Raspberry Tart Terror (Murder in the Mix #30) by Addison Moore
My name is Lottie Lemon, and I see dead people. Okay, so I rarely see dead people. Mostly I see furry creatures of the dearly departed variety, aka dead pets, who have come back from the other side to warn me of their previous owner’s impending doom.
Valentine’s Day is just around the corner and so is my baby. It’s time for my birthing classes to begin, but something earth-shattering has happened to someone I love most and I can’t seem to focus on anything else. That is, until something goes very wrong at the Love Your Selfie Soiree thrown by Cormack and Cressida and someone ends up dead. Now I have two things to keep me up at night long before the baby ever arrives. Love is in the air and so is murder.
Lottie Lemon has a brand new bakery to tend to, a budding romance with perhaps one too many suitors, and she has the supernatural ability to see the dead—which are always harbingers for ominous things to come. Throw in the occasional ghost of the human variety, a string of murders, and her insatiable thirst for justice, and you’ll have more chaos than you know what to do with.
Living in the small town of Honey Hollow can be murder.
My name is Lottie Lemon, and I see dead people. Okay, so rarely do I see dead people. Mostly I see furry creatures of the dearly departed variety who have come back from the other side to warn me of their previous owner’s impending doom. But right now, I wish I were seeing anything other than what I’m seeing now.
“Everett!” I shout as I thread my way through a thick crowd of reporters, right here in the Ashford County Sheriff’s Department. “Noah!” I riot out his name, but I can’t see either one of them.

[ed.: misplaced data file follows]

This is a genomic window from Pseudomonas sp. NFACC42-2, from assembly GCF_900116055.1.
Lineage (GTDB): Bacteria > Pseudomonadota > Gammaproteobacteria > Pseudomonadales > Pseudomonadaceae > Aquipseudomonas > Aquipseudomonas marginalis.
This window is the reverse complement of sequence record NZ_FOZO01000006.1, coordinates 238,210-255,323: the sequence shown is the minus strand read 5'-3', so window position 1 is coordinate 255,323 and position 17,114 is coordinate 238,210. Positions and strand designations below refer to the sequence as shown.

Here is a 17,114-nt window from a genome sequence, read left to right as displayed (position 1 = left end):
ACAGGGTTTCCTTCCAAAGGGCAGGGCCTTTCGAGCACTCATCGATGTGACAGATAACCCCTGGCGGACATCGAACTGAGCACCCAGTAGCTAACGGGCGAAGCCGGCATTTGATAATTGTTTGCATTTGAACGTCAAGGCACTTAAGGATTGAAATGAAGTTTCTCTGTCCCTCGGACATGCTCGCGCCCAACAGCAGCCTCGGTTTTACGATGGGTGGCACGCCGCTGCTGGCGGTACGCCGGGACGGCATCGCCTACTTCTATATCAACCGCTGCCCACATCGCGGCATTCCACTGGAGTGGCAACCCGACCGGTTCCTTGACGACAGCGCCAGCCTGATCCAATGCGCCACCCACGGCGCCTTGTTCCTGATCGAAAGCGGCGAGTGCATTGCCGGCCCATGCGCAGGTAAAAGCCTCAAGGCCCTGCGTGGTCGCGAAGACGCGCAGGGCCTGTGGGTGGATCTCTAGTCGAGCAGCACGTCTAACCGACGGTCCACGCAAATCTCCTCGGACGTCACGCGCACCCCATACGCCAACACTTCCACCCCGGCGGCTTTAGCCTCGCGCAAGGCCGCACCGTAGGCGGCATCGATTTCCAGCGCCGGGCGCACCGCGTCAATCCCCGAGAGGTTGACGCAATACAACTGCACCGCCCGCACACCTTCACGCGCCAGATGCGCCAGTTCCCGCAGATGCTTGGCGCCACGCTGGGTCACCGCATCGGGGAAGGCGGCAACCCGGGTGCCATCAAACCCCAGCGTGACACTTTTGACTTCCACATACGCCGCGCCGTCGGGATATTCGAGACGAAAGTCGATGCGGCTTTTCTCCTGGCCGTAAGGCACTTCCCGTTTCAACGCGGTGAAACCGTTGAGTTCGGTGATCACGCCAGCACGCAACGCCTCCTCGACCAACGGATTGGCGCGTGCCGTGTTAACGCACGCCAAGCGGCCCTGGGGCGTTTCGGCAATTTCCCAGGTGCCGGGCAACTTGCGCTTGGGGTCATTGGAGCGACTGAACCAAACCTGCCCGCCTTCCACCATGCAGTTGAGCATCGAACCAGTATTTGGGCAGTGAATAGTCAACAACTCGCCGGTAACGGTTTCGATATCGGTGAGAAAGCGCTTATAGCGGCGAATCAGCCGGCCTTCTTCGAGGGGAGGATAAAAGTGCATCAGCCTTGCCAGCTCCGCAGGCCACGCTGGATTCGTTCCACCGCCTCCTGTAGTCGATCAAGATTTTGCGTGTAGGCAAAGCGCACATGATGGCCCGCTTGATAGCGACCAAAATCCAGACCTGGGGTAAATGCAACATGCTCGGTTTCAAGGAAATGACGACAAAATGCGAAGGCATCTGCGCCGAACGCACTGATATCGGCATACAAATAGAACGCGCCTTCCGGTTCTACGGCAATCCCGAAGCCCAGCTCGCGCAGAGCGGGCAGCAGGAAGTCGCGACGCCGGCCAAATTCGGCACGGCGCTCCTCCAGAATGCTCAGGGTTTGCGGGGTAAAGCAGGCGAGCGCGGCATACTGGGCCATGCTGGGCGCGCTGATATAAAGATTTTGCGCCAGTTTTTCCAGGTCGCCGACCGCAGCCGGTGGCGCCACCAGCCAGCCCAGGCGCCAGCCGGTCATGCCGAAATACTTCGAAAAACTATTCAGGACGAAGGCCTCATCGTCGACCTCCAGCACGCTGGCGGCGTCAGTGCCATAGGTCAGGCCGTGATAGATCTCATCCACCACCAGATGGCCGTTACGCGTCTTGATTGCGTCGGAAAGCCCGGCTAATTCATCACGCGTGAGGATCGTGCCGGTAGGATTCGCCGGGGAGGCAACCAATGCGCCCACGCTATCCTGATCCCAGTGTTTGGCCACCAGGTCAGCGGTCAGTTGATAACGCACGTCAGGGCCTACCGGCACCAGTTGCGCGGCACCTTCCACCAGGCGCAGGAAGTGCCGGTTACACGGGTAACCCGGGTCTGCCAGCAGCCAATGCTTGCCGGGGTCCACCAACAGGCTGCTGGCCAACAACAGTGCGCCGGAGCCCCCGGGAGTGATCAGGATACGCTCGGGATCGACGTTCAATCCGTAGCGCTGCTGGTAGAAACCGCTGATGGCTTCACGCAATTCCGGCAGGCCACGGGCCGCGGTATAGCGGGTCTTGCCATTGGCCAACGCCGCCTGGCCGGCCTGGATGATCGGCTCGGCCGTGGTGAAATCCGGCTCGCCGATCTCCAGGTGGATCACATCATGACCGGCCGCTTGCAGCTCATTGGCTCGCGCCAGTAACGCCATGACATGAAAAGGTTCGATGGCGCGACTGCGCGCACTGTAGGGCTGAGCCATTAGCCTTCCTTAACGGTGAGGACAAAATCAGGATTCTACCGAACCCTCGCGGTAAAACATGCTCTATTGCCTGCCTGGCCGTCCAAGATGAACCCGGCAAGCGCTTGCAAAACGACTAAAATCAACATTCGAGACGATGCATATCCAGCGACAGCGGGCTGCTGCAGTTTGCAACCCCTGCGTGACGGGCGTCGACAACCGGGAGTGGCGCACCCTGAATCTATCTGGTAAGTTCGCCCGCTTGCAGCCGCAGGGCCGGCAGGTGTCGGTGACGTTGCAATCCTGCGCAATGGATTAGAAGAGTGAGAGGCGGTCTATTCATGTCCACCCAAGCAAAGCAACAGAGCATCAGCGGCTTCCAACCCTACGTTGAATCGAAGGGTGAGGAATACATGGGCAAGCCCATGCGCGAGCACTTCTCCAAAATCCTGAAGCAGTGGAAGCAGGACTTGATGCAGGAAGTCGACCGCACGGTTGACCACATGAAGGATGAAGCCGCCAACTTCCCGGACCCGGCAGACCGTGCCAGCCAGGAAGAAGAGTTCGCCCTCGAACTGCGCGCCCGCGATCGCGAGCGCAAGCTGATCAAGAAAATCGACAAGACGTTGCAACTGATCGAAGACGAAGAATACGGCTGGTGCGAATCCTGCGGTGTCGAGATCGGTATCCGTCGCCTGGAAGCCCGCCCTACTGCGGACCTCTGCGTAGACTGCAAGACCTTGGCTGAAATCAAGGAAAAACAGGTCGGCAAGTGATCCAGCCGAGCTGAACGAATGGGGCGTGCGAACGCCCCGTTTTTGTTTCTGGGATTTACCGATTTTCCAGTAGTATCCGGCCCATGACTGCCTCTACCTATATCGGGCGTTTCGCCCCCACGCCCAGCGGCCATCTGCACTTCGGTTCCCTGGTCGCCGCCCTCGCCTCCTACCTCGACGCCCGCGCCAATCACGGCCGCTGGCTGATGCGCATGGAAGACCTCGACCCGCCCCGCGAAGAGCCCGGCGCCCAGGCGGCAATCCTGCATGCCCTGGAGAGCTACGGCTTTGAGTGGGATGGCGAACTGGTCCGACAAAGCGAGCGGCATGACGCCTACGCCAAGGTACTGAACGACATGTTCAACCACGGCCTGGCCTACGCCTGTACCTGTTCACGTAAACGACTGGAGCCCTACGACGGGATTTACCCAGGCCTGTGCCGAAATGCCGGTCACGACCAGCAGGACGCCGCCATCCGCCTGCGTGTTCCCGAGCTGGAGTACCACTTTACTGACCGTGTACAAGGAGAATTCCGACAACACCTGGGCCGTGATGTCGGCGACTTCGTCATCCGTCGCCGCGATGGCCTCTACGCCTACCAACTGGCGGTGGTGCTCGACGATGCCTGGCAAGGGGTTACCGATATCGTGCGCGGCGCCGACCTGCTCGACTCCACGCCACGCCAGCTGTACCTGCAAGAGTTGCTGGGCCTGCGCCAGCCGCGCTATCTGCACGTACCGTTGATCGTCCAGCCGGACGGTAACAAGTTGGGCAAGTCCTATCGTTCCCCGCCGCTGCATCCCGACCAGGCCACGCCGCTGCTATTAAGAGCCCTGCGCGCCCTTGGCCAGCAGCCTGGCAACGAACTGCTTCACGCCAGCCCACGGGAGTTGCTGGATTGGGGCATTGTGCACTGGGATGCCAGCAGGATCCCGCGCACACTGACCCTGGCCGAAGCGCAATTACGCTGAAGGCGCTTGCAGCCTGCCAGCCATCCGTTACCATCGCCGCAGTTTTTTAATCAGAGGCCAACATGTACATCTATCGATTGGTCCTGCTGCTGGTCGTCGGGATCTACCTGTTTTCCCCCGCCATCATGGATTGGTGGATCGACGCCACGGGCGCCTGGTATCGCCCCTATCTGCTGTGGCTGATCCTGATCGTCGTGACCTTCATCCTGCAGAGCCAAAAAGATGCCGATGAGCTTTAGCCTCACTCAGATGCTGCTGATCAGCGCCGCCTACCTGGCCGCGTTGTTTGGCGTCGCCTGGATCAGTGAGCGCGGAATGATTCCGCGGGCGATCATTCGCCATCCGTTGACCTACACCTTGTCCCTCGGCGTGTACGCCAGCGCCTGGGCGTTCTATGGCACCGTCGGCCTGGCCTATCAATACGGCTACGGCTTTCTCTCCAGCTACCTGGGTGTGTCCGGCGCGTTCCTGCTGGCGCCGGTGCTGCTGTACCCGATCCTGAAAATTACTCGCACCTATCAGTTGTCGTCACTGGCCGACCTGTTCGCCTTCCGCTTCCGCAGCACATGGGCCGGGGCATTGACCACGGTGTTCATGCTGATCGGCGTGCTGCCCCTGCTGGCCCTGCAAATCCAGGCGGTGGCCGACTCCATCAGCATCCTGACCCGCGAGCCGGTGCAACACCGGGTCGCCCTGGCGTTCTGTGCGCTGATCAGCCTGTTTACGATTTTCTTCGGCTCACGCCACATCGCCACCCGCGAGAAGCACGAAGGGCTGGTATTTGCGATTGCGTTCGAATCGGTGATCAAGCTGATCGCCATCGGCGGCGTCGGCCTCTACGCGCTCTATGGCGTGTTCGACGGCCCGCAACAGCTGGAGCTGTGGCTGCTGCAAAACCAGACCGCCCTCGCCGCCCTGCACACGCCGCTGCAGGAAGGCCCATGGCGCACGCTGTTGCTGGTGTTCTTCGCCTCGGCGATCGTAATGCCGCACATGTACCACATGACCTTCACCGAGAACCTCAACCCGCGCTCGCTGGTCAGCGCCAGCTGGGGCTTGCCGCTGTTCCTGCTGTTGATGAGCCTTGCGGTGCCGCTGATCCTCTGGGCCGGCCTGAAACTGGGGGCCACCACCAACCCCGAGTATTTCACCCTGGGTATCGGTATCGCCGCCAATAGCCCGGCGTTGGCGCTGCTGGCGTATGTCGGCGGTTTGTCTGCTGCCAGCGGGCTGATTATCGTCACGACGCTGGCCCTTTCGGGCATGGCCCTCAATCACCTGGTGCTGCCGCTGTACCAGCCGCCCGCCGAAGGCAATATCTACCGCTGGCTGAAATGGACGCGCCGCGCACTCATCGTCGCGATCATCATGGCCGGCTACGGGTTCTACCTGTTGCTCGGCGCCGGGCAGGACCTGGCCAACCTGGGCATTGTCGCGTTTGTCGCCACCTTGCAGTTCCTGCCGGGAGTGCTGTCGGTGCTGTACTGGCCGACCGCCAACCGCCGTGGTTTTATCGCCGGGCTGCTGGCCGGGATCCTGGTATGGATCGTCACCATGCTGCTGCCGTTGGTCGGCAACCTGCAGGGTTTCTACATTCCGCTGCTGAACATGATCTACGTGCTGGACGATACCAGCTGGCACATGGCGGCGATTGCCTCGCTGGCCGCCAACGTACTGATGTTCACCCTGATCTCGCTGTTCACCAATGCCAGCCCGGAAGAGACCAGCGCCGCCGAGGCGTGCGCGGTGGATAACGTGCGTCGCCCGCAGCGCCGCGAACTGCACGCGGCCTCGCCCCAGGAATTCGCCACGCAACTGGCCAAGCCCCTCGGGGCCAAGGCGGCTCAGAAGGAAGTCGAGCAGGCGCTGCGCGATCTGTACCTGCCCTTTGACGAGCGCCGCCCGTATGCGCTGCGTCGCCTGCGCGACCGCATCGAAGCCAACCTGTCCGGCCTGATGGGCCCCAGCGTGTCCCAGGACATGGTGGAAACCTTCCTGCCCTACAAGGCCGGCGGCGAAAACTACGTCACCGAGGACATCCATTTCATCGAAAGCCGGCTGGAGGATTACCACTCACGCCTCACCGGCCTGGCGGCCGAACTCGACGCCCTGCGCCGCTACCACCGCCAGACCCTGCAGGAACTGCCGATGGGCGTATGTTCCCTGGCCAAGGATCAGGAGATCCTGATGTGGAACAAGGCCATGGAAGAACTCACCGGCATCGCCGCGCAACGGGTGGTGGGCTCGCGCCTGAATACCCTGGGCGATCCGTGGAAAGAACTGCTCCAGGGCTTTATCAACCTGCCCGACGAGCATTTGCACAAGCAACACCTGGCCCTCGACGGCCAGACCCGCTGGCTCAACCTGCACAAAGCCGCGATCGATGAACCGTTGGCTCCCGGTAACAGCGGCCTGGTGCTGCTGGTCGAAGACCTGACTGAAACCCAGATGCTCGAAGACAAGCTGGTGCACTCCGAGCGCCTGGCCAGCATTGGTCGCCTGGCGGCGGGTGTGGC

A body blocks my path and I look up to see Detective Ivy Fairbanks glowering at me with those judgmental eyes. Her red hair is knotted up so tight, she’s just given herself an inadvertent facelift. Ivy is Noah’s partner here at the homicide division. Noah, whom I’ve led right to the slaughter with my harebrained schemes more than once.
It’s my fault they’ve arrested him.
It’s my fault they’ve arrested Everett, too.
“You’ve done this, haven’t you?” Ivy spits the words out with fury.
“I get it, you’re angry,” I say, trying to step around her, but she blocks my path at every turn. “But you’re not half as angry as I am with myself. Out of my way, Ivy. Nothing is going to stop me from getting to them.”
Her hand lands just shy of my chest, and I cease all movement.
“You had them move that body, didn’t you?” she grits the words out through her teeth.
All of the events that happened last month run through my mind like a nightmare that swirls like a hurricane. And it is still very much storming in my world.
It’s true. We moved Florenza Canelli’s body, right after we stole it from the morgue. It was upon Florenza’s request—or more or less her ghostly threats—but who in their right mind is going to believe us?
It was the first time the victim came back as the ghost set to help me winnow out their killer. It’s usually the ghost of a loved one who helps me solve the case—a furry family member at that. But Flo was as relentless in death as she was in life. She promised that if we didn’t move her body—long enough for her to buy enough time to communicate some good sense into her friends and family in an effort to keep them from making her look like a coffin clown—her words, not mine—she said she’d destroy my bakery, ruin Everett’s career, and stand by silently while a major turf war broke out between warring mob families.
Anyway, we agreed—I agreed on account she promised to help stop the mob massacre on the horizon if we spared her a bad hair day in the pine box, and we complied. Everett left the final decision to me, and I left it to Noah.
But I’m not blaming Noah.
I’m the one who put the wheels in motion. Me, the only one the Ashford Sheriff’s Department didn’t arrest for the debacle.
I should confess.
The baby in my tummy gives a sharp kick as if it were protesting the thought, and I buck as my hands land over my bourgeoning belly. My poor sugar cookie has no idea what a mess I’ve already made of its little life.
“Good grief.” Ivy pulls me to the side by the elbow. “How far along are you with this mystery child of yours?”
“Eight months,” I pant. “I have to see them, Ivy.” By mystery child she’s alluding to the fact I’m still not sure if either Everett or Noah is the baby’s father. “And who knows what will happen to the baby if I don’t see them right now? Out of my way. I need to see Noah and Everett, and not even that weapon glued to your hip can stop me.”
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